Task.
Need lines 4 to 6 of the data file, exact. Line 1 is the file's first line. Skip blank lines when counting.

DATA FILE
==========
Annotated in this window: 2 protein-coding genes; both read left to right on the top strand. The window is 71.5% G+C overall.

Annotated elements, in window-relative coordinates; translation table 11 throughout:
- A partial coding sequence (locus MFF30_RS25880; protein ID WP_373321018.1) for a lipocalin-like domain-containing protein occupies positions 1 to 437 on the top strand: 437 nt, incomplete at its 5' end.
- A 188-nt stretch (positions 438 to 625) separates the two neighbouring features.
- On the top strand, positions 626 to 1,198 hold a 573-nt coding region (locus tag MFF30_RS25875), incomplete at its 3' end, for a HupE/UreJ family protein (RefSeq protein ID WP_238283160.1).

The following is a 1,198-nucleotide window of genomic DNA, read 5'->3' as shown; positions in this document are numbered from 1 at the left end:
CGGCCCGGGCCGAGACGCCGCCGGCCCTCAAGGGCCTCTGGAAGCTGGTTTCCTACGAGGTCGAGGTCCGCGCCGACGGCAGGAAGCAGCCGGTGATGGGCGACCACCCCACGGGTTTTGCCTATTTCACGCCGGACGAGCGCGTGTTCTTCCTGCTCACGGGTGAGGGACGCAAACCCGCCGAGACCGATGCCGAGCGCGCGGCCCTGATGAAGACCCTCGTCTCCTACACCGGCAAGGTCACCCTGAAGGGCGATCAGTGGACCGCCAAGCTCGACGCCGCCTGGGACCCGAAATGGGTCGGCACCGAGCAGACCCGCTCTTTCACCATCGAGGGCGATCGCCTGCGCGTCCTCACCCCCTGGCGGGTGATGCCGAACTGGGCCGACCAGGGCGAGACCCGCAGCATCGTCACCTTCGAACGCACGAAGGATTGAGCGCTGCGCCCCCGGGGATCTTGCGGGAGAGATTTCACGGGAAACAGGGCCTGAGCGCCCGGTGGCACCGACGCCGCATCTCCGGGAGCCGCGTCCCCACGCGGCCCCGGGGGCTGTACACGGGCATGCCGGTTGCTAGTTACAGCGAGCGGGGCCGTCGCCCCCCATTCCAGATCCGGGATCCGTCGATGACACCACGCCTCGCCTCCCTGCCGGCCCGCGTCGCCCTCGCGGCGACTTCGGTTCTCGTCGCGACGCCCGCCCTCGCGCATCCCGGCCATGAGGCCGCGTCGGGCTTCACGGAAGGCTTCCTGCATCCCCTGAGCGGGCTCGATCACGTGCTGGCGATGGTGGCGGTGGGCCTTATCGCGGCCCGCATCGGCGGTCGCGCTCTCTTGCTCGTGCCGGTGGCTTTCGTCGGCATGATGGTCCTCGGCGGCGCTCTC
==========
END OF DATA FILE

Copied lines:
- A 188-nt stretch (positions 438 to 625) separates the two neighbouring features.
- On the top strand, positions 626 to 1,198 hold a 573-nt coding region (locus tag MFF30_RS25875), incomplete at its 3' end, for a HupE/UreJ family protein (RefSeq protein ID WP_238283160.1).

The following is a 1,198-nucleotide window of genomic DNA, read 5'->3' as shown; positions in this document are numbered from 1 at the left end: